Ahmet Nerede | Where's Ahmet In English Linkler | Links Röportajlar | Interviews

My Interview in “Speaking Freely”

Here it is.

This is probably one of the most important interviews I did for several reasons. First one is definitely the group of people I’m in. Most of them are people I’ve been following and admiring their work for a long time. That’s why you should definitely read all of them and thank Jillian C. York for starting a series like this one.

Second reason is the fact that I’ve not been thinking about many of these stuff for a long time. Of course I’ve been reading, writing and doing things related to the issues but not really thinking about it or thinking in a self-reflective way. This interview also gave me that chance. And made me realize how things and I have changed since I’ve started dealing with these issues.

There are other reasons too. Like having a chance to remember Özgür Uçkan and talking about these issues with Jillian. It’s something really special for me and I hope you’ll enjoy reading it too.

Ahmet Nerede | Where's Ahmet In English

IFLA WLIC 2019: 20 Years of the IFLA Intellectual Freedom Statement: Constancy and Change

This year I was invited to speak at IFLA’s World Library and Information Congress, as a part of a session focusing on intellectual freedom and freedom of information. As a part of the session, I talked about the current situation in Turkey and how it effects the librarians and freedom of information in general.

Although there was small connection issues and me not being able to go to Athens, I was glad to be a part of this congress and hopefully everyone listening the conversation had found it useful.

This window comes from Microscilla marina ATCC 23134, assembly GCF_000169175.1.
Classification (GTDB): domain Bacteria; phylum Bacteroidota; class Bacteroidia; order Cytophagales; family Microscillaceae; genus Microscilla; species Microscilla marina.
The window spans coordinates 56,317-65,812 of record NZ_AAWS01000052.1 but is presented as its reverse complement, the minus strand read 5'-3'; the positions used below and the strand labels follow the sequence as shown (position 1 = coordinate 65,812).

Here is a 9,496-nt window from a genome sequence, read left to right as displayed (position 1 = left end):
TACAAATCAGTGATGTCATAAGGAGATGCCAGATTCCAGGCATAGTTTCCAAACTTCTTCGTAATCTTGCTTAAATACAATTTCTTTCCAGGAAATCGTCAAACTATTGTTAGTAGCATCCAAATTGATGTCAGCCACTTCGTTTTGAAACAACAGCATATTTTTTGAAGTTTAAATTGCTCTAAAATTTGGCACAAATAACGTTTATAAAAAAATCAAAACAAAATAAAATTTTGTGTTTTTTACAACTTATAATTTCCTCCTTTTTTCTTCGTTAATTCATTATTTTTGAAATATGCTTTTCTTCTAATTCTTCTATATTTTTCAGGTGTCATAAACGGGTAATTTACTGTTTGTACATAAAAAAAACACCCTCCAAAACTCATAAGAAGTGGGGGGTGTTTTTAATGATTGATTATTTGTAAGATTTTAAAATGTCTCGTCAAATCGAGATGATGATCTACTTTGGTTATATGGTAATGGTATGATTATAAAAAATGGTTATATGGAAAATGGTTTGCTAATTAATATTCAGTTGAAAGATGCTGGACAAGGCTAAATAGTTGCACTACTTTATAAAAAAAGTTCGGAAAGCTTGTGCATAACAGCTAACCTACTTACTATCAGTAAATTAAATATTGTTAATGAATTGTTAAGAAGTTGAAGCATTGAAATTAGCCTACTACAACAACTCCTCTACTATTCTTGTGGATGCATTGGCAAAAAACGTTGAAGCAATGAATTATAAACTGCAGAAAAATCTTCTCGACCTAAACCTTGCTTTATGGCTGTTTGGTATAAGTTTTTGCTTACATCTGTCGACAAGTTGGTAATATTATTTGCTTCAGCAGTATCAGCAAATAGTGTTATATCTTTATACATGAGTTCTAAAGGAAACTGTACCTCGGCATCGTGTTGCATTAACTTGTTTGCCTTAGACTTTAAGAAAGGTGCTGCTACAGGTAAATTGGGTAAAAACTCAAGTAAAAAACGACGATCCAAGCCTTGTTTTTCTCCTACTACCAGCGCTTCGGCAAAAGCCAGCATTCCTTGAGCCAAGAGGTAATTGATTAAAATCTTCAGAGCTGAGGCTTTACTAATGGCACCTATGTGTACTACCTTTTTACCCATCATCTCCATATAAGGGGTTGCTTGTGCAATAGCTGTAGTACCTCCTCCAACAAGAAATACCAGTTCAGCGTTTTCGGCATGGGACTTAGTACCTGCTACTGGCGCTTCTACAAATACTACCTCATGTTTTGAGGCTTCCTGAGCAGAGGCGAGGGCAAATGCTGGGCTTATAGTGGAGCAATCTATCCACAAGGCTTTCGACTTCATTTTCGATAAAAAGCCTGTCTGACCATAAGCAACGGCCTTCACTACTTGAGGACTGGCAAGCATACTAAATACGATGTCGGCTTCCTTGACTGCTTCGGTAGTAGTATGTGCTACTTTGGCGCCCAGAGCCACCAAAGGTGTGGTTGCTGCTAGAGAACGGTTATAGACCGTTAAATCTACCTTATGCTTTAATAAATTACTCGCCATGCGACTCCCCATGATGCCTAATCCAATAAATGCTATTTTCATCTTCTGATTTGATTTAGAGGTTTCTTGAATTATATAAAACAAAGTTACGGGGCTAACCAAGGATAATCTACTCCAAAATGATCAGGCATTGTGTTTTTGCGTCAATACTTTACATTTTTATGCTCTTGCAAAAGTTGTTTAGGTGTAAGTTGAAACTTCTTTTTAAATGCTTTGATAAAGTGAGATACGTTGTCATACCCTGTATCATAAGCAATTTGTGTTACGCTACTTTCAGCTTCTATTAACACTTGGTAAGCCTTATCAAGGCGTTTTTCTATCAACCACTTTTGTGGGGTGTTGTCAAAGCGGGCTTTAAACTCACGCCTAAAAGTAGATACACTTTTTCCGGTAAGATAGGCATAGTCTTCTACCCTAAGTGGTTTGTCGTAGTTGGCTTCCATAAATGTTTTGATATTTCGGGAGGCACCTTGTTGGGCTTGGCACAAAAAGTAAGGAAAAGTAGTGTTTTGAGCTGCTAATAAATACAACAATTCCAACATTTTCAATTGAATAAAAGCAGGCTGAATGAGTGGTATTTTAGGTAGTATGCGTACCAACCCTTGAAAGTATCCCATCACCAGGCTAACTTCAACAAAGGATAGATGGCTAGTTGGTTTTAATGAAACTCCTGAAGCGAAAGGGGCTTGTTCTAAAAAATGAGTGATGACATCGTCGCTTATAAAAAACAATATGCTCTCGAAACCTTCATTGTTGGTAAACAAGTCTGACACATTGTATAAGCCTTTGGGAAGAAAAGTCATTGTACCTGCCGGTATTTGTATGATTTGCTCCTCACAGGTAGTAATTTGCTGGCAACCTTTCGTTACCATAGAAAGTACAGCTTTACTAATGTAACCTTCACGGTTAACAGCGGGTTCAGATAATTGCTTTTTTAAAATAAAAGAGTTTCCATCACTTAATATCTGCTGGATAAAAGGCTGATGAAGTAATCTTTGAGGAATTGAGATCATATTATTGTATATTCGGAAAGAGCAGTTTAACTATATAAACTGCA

You can watch the whole session above. If you’re more of a reading person, there’ll be an article that summarizes my talk and adds more data and source over at IFLA/FAIFE blog soon. I’ll both link it here when it’s out and cross-post to the blog.

Update (27/10/2019): The article is live on IFLA-FAIFE blog. You can read it here.

Ahmet Nerede | Where's Ahmet In English Türkçe

[Where is Ahmet] Investigative Journalism Conference, July 22, Istanbul


Transparency International Turkey is organizing “Investigative Journalism Conference” in Istanbul at July 22nd. I’ll be participating in this conference as the co-spokesperson and senior editor of Jiyan, Turkish online news-analysis website.

I’ll be talking at the part named “An Alternative to Traditional/Mainstream Media: Internet Journalism” and will talk about how internet gives new powers and abilities to journalists, how internet journalism and internet itself powers up freedom of speech and what Jiyan does and will do in that perspective.

Conference will be in Turkish but will translate the text later for publishing in here or maybe in Jiyan too. Conference program can be found in here.

Hope to see you all there.

Şeffaflık Derneği Türkiye’nin organize ettiği “Araştırmacı Gazetecilik Konferansı”, 22 Temmuz’da İstanbul’da gerçekleşecek. Ben de bu konferansa Jiyan’ın eşsözcüsü ve editörü olarak katılıyorum.